Dr Trent Grassian works in the non-profit sector, focusing on impact and engagement across a variety of non-profit and public sector networks. While earning his PhD in Social Policy, Trent conducted research into the impacts of non-profit organisations promoting meat reduction and veganism, in the largest study of its kind and has given presentations all over the world about the project. The full dissertation can be found here and an article in the peer-reviewed journal Appetite here. Trent provides insights into effective animal advocacy and behaviour change on his blog, For Us All, where he also has a free report summarising his research findings. He also contributed a book chapter on food policy to the foundational volume, Environmental Nutrition. He also runs the on-line group, Vegan Researchers & Enthusiasts, and is a passionate human and animal advocate, who has worked on a variety of social justice issues and volunteered with animals on three continents. In a former life, he worked as a Special Needs Education teacher in California for half a decade and helped found a local volunteering non-profit branch.
A chat with Trent
Tell us a little bit about you and your journey into behaviour change in relation to improving the lives of animals?
I have been passionate about social justice since I was a teenager and am always seeking new, innovative ways to change behaviour to reduce human and animal suffering. After working in the third and public sectors in the education field – primarily as a Special Education teacher – I really wanted to expand my own understanding of how policy, individuals and political / social change connect. During this time, I also become more aware of the many ways animals are exploited. As an avid animal lover who has volunteered at sanctuaries with kangaroos, pigs, dogs, cows, sheep, goats, hedgehogs, chickens and many other kinds of wonderful animals, I recognised that this was the area where I could have the greatest influence. Receiving a scholarship to complete my PhD gave me the opportunity to better understand how humans change our dietary behaviour in relation to new information and other types of external and internal influences. I am excited that my research has given me the opportunity to support animal advocacy organisations increase their ability to reduce the number of animals suffering for human consumption.
Why does behaviour change matter?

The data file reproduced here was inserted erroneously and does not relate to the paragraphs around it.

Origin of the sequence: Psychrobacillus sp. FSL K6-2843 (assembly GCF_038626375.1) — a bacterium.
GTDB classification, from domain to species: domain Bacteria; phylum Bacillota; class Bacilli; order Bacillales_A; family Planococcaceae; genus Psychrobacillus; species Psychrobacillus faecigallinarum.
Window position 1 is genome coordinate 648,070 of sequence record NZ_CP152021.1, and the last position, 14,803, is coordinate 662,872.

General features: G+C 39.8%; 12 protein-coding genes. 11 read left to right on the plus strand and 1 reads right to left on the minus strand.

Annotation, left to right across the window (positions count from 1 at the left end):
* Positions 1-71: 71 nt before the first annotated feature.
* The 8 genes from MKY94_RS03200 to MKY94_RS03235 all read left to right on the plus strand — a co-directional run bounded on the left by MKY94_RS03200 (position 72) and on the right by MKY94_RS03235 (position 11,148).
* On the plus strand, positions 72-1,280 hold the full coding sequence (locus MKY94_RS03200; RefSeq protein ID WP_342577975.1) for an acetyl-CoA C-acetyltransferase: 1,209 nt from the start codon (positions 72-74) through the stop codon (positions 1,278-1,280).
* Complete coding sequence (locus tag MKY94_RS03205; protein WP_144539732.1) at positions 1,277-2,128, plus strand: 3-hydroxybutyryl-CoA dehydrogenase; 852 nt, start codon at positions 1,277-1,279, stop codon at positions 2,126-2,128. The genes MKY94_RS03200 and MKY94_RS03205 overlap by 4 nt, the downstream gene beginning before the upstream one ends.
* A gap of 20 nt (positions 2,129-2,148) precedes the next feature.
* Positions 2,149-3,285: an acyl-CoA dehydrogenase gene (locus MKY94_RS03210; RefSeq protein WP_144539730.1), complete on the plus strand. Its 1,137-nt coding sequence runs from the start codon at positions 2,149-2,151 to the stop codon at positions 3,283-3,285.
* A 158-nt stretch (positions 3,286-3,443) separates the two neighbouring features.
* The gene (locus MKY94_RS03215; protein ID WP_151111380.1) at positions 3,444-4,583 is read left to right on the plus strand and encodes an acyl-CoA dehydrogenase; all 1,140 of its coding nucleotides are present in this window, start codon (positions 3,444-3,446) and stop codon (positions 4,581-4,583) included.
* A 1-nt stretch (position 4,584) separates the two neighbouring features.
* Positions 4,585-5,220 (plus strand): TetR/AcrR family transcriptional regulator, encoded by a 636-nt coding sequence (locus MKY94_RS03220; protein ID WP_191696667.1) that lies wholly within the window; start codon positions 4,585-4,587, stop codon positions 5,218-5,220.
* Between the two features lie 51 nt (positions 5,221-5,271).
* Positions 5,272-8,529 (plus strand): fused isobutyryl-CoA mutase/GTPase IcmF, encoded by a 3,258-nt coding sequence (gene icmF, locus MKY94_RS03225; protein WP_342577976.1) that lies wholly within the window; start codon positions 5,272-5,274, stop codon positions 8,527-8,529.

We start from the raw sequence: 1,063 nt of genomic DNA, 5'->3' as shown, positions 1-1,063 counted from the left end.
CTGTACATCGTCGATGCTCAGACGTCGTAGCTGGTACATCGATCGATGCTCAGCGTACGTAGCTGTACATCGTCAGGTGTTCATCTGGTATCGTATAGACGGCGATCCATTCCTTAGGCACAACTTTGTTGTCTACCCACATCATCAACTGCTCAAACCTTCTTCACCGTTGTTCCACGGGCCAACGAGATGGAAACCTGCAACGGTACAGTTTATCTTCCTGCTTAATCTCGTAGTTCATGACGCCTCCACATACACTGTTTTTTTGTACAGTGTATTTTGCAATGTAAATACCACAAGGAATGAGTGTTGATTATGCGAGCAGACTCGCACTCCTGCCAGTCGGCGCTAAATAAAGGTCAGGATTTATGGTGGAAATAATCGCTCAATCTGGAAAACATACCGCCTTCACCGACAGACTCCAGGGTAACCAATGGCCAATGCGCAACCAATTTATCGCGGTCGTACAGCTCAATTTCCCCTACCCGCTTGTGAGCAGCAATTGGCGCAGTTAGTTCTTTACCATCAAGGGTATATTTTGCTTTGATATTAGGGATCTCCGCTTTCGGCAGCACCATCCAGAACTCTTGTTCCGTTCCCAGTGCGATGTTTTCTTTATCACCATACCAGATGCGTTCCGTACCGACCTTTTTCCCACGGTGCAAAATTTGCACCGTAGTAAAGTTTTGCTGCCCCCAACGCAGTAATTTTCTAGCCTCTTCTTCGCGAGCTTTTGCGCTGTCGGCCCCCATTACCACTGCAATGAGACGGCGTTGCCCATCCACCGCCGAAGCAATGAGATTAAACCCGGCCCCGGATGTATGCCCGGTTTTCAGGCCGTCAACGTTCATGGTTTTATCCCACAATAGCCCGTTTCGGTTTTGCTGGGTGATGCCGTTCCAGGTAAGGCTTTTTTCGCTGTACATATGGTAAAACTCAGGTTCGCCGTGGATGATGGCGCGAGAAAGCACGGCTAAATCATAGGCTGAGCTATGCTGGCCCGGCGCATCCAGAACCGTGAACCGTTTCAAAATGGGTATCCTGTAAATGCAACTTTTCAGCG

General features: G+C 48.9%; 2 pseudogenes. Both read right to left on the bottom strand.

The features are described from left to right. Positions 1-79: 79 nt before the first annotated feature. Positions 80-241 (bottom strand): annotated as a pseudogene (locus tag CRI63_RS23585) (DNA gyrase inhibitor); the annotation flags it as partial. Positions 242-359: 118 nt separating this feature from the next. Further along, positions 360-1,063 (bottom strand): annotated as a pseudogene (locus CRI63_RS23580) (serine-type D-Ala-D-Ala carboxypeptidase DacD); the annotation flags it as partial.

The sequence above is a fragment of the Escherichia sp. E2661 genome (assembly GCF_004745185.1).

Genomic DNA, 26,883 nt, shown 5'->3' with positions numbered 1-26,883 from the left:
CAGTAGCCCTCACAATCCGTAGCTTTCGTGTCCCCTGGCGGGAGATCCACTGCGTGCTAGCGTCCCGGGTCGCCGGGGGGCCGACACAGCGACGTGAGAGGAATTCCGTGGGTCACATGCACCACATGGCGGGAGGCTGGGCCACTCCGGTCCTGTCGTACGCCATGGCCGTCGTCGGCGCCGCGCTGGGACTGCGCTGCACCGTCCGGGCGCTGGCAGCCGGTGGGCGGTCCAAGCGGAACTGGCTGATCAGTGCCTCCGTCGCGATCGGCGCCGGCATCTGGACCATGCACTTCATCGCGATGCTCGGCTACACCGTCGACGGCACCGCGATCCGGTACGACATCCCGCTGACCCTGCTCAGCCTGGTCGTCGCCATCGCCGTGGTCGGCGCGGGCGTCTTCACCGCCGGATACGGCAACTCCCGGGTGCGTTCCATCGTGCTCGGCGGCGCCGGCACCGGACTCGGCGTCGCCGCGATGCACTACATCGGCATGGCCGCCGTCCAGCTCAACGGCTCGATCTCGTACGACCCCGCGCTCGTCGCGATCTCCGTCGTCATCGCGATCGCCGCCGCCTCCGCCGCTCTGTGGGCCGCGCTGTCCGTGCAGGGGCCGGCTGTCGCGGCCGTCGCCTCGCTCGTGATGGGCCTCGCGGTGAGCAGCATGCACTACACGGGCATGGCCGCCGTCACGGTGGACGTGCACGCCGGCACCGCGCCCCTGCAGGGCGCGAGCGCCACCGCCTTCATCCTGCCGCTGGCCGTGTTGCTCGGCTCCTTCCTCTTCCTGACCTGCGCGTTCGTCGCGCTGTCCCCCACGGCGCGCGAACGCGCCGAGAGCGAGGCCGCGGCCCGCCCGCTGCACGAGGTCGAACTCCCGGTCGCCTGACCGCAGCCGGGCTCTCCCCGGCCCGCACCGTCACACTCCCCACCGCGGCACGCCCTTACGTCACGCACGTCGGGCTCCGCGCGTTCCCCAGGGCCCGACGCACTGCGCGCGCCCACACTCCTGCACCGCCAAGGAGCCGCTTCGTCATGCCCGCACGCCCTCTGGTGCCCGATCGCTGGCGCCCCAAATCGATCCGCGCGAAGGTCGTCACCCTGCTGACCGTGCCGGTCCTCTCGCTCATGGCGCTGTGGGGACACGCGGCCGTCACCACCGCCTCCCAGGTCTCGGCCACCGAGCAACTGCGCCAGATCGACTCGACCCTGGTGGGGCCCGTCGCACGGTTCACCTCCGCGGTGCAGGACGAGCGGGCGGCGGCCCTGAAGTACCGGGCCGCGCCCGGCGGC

We are so far from theories that used to dominate, where we thought that if we simply gave people information and they would then act based on that information! Behaviour change is complex and it’s so important for us to understand the ways that human behaviour and the environment in which we live impact the choices we make and the ways animals are treated. Humans are, unfortunately (!) easily manipulated and extremely biased in the way we do things. If we can understand the nature of these realities – which the advertising industry knows all too well and exploits on a regular basis – we can actually empower people to live a lifestyle that more closely aligns with their personal ethics.
What’s your vision for behaviour change for the next five years?
I think the most important thing is for animal advocates and organisations to take a step back from what they are doing. Often, campaigns are structured on what seems to make sense or what they’ve always been doing. But we are lacking in so much research into the impacts campaigns actually have and, most importantly, if we are talking about real, social change we need to look at the bigger picture. Single-issue campaigns and strategies rarely acknowledge or work toward the broader goal of changing societal structures and attitudes toward animals. If we can all start looking at the future we want and work backward from there, now that would be exciting!
How did you become involved with HBCA?
I first found out about HBCA at their first conference a few years back and was very inspired. Jo White’s presentation on the Behaviour Change Wheel actually led to me using this framework within my Doctoral Dissertation! Since then, I have been in discussions with Suz and Jo and helped out with workshops at a few of their events.
Why do you like working with HBCA?
I love that there is an organisation working to support animal advocates and organisations understand how they can use research in their own work. This aligns so closely with what I’ve been doing for the past four years and it is always great to work with others who are as passionate about using research to help animals as I am!
Top tips for organisations getting started with behaviour change?
First of all, any organisation needs to be based on a particular theory of change and how you actually think you can create the world you want for animals (what does that world look like? is a great first question to answer!) Secondly, it’s important to understand what we actually know from existing research because there is a lot that hasn’t been researched (or has only been researched in a very unsystematic way) and that we simply assume. Try to get in touch with experts in your field and those who may have a broader understanding of the research, who have a high level of training and research experience. You don’t need to know everything, but by surrounding yourself and consulting with people who do, we can all work together to design strategic, effective campaigns that promote real change for animals. Most importantly: start asking questions about the underlying assumptions surrounding the types of interventions and work you are doing!
- Dietary change
- Behaviour change
- Research design and analysis
- Designing behaviour change interventions
- Pro-intersectional animal advocacy
Connect with Trent:
Vegan Researchers & Enthusiasts: https://www.facebook.com/groups/veganresearchers/